Although 2020 has brought its fair share of negatives, one big positive came out of this year. Our nonprofit was able to hire a Behavior Services Director to better serve our clients and address the growing need we see in our community.
Amanda Owen, executive director of Puzzle Pieces, the Owensboro-based nonprofit that serves individuals with intellectual disabilities, has been appointed by Gov. Andy Beshear to the Kentucky Employment First Council. This Council includes people with disabilities, family members, employers, government agencies, and other stakeholders, all with the shared intention of improving competitive integrated employment for people with disabilities in the Commonwealth.
While 2020 has not been the year anyone expected, it has brought a lot of joys and successes to Puzzle Pieces. November 15 marks one year in our new facility, which has given us the growth and momentum we dreamed of when we decided to make this big move last year.
When Amanda Owen launched Puzzle Pieces in 2012, she aimed to bring opportunities and inclusion for Owensboro’s disability population. Inspired by her brother, who has a rare chromosomal disability, Amanda knew what she wanted to offer through Puzzle Pieces -- the programming, socialization and stimulation that her brother did not have. According to Amanda, health and nutrition were and continue to be a top priority.
Going to the dentist can be a worrisome, even scary experience for a lot of young people, but for those with intellectual disabilities, a dental exam can be traumatic. But for Puzzle Pieces’ client, Trent, who has autism, going to the dentist is something he looks forward to because of local dentist Dr. Jay Crews at Pediatric Dentistry of Owensboro
Puzzle Pieces is excited to announce the future installation of a fully inclusive sensory outdoor museum/playground at its campus on New Hartford Road. This playground will be the first of its kind in the nation and a product line of Miracle Recreation Equipment Company.
In the two years since Puzzle Pieces launched Employment Opportunities, our team has placed 17 clients in successful employment with 12 more in job development ready to be placed. Two of those recent placements have been at the south Frederica fast food chain Zaxby’s.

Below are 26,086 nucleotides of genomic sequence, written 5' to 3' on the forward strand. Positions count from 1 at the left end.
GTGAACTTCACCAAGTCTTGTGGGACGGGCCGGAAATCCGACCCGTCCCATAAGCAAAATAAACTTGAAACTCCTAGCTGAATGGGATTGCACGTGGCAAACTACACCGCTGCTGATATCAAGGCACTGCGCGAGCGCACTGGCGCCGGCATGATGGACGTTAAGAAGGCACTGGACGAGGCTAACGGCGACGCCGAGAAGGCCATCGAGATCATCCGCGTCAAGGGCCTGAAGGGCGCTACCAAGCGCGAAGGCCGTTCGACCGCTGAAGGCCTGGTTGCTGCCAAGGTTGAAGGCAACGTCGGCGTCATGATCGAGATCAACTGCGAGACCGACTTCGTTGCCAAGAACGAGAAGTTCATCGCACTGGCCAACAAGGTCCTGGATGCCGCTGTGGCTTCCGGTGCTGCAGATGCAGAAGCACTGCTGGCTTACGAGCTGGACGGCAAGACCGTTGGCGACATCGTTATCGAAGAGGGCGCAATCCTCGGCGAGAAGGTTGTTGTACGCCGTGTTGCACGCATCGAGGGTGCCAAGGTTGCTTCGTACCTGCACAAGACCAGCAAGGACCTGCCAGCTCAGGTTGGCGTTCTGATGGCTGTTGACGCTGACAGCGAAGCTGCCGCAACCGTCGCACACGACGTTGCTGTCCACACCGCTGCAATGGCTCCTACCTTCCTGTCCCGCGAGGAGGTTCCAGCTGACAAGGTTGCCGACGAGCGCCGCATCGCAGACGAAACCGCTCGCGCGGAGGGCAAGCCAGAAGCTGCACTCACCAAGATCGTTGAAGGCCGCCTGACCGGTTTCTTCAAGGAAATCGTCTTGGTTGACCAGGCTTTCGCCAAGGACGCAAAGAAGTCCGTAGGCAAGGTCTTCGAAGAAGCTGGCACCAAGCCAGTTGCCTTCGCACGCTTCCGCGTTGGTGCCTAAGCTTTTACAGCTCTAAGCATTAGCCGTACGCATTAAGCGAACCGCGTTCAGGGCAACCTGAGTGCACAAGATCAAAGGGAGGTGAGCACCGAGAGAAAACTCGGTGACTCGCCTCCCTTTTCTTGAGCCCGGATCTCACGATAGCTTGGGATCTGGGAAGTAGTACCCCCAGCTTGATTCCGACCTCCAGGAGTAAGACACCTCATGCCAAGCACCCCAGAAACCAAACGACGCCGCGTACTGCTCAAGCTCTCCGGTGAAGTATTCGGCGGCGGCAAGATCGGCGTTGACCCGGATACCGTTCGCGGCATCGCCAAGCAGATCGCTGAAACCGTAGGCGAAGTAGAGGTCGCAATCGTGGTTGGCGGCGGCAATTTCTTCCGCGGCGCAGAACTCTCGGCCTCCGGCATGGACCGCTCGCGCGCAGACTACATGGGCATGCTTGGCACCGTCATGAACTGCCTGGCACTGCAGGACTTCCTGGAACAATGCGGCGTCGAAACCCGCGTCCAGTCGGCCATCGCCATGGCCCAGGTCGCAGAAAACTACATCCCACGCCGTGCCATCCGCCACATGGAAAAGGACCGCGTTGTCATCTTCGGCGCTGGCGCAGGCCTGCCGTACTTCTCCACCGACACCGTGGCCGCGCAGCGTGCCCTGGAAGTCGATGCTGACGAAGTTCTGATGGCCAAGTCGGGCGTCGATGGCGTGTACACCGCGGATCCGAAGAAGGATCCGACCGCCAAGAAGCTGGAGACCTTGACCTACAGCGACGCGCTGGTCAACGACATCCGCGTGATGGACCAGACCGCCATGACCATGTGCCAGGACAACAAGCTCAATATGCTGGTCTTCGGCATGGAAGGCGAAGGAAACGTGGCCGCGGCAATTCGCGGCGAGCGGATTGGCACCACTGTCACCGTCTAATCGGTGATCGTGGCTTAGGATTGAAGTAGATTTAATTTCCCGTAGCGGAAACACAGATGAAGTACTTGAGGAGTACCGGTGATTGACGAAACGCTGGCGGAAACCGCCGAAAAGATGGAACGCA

In the eight years that Puzzle Pieces has been serving this community, this is by far the most difficult time we have faced. More challenging than launching our nonprofit in 2012 and relocating our campus in 2019, surviving the Covid-19 crisis has proven to be our biggest obstacle. And while we are confident that we will overcome this months-long hurdle, we believe it is important to share with you our struggles as we strive to continue our services for those with intellectual disabilities.
The bottom line: We are open, but we are not OK.
Despite the onset of a global health pandemic, there have been shining examples of people showing up for their neighbors, for their community or even for complete strangers. Locally, social media groups quickly formed, offering help to those in need. Restaurants gave away free meals to the hungry. Sewers, or just those willing to learn to sew, handcrafted masks to protect frontline healthcare workers. And while this positive spirit has been witnessed across the community, we have seen it in our Puzzle Pieces family just as much.
As the world closely monitors the spread of Coronavirus and makes decisions to protect the health and safety of its citizens, I can’t help but think about the domino effect. While many are scrambling to stock up on toilet paper, Lysol wipes and re-scheduling their spring break reservations, I can’t help but go deeper in the effect it has on those families raising a child with special needs. Not just because some may be more vulnerable to the virus due to a compromised immune system, but because the disruption in the school schedules and now everyday life events.